Tourist ‘Spending Gap’ Persists in West End, Undermining Recovery of Visitor Numbers

  • New West End Company data reveals that a persistent ‘spending gap’ emerged in London’s West End across 2023, even as international visitors numbers soared;
  • Middle Eastern visitors represented the biggest unrealised opportunity for retailers, with the ‘spending gap’ widest for this affluent demographic;
  • Pressure on HM Treasury builds ahead of the Spring Budget, with promised OBR review cause for optimism amongst affected businesses.

London, 15 February 2024: Figures released today by New West End Company underline the stark impact that the absence of tax-free shopping has had on international visitor spending across the last 12 months. Despite a recovery in visitor numbers to pre-pandemic levels, spending recovery has lagged behind. At its widest in Q3 2023, this ‘spending gap’ saw a gap of 31 percentage points between international visitors and their associated spending.

The gap persisted in Q4 2023, despite an influx of visitors over the ‘Golden Quarter’. Whilst overall visitor numbers for October to December were level with 2019, international spending was down 15%. Full year figures reveal an even starker picture: whilst international visitor numbers in 2023 were just 4% below 2019 levels, spend was down 19%.

The widest ‘spending gap’ was amongst affluent visitors from the Gulf, including those from Saudi Arabia, the UAE, Qatar and Kuwait. There were 39% more travellers from the region in the last three months of 2023 compared to the same period in 2019, but spending increased by just 6% -  a gap of 33 percentage points. The full year figures for this demographic paint a similar picture; visitor numbers were up by 20% but spending was down by 10% - a gap of 30 percentage points.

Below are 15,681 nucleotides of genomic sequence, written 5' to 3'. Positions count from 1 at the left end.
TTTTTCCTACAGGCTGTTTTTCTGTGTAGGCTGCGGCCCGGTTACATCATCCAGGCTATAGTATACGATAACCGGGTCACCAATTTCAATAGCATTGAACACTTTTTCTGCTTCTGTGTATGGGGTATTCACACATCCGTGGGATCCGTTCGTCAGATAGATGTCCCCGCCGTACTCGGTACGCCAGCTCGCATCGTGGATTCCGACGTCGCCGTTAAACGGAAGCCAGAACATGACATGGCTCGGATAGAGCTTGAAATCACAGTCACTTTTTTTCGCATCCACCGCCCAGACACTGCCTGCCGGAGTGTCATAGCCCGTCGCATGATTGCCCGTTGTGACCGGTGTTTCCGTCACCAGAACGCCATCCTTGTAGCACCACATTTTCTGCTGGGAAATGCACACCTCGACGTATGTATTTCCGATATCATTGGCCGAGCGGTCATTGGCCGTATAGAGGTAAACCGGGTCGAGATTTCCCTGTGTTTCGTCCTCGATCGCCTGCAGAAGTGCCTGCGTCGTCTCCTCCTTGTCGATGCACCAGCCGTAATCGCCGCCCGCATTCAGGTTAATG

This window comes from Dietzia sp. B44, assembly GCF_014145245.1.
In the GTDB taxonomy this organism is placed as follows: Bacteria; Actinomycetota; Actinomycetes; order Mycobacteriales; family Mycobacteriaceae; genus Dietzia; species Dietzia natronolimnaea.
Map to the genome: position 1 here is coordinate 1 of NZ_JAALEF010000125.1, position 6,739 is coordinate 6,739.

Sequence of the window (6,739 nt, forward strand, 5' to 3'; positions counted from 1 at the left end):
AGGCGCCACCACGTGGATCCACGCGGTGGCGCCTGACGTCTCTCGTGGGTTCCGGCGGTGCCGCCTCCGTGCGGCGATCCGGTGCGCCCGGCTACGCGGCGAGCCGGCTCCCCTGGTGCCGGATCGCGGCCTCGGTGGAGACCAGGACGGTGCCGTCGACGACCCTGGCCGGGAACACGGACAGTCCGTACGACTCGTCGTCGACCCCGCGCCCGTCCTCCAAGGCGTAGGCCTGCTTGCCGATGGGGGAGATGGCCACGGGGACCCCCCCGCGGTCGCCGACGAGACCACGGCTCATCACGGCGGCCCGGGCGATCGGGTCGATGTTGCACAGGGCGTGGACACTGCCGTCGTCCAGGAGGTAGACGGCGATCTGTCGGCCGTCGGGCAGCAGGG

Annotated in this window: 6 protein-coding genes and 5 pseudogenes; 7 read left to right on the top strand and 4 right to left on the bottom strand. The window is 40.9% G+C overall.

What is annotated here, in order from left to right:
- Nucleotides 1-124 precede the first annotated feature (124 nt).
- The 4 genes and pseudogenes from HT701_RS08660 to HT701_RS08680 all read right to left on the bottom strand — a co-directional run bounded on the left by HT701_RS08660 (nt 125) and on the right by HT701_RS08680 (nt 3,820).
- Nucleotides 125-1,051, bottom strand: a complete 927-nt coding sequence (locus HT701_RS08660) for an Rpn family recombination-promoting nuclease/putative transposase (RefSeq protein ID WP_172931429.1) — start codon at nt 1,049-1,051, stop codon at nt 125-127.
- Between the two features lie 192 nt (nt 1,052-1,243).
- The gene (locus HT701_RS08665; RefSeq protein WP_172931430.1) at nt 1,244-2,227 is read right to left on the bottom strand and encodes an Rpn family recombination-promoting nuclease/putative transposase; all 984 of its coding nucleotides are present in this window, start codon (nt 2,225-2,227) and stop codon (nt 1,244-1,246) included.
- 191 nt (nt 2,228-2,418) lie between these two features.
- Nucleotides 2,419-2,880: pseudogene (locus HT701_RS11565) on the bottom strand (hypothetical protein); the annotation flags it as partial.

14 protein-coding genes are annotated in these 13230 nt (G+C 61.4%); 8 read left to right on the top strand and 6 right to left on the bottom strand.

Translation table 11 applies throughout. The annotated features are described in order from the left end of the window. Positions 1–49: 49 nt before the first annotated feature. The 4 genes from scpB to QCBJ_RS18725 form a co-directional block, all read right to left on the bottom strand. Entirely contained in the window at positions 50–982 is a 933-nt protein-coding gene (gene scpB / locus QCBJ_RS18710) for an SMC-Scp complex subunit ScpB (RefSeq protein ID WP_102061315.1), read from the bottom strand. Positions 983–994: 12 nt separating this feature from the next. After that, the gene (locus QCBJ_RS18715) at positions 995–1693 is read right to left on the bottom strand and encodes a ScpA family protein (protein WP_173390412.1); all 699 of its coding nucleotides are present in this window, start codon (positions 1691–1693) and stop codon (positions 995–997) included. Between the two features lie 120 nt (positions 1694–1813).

That trend is replicated by visitors from other major tourism markets, such as the USA. Over the course of 2023, 8% more Americans visited London, but they spent 14% less whilst here. These gaps are particularly concerning for the U.K., as they are not present in the European Union, where countries such as Italy, France and Spain offer tax-free shopping. According to Q4 2023 data from Global Blue, US spend in Spain was up 179% compared to 2019, and up 143% in Italy. Similarly, spend from GCC visitors in Q4 2023 was up by 148% in Italy and 132% in France, versus Q4 2019.

Dee Corsi, Chief Executive of the New West End Company, comments:

The persistence of a ‘spending gap’ across 2023 should sound alarm bells in Westminster – whilst Italy and France are actively leveraging tax-free shopping as a driver of growth, British businesses trade at a disadvantage.

“Tax-free shopping presents a rare, golden opportunity for the Government to inject a shot of growth into the economy, with a tried and tested scheme and a captive audience which, for the first time, would include 450 million E.U. residents.

“What is more, it would allow us to maximise the returns of existing infrastructure, such as the recent launch of the ETA visa for GCC visitors. The Government has already invested in incentivising visitors from the Gulf to travel to the U.K. – why not incentivise them to spend in our shops while they are here too?

“We are still within the window to capitalise on this opportunity, with businesses across the country united in their desire to see tax-free shopping reinstated. The news that the OBR will look at the impact data is a welcome acknowledgement, at the highest levels, that our calls are being heard. We are hopeful that the Spring Budget will see these calls answered.” 

In 2023, annual sales in the West End exceeded previous forecasts, coming in at £9.0 billion and underlining the area’s continued resilience in the face of challenging economic headwinds. Despite this, sales remain slightly down compared to 2019 levels (-1%), with international sales – a key driver of growth – failing to compensate for squeezed domestic spend.

This is having a knock-on effect on West End businesses; an earlier survey of retail, hospitality, leisure and F&B providers in the district found that 92% said they had been affected by the loss of tax-free shopping, a much higher proportion than those affected by the cost-of-living crisis or inflation (both 58%).

The survey also revealed that businesses were taking proactive measures to mitigate the impact of tax-free shopping. Over half (54%) confirmed their business was reviewing future U.K. investment strategies, with a similar proportion (48%) reconsidering staffing requirements to manage costs.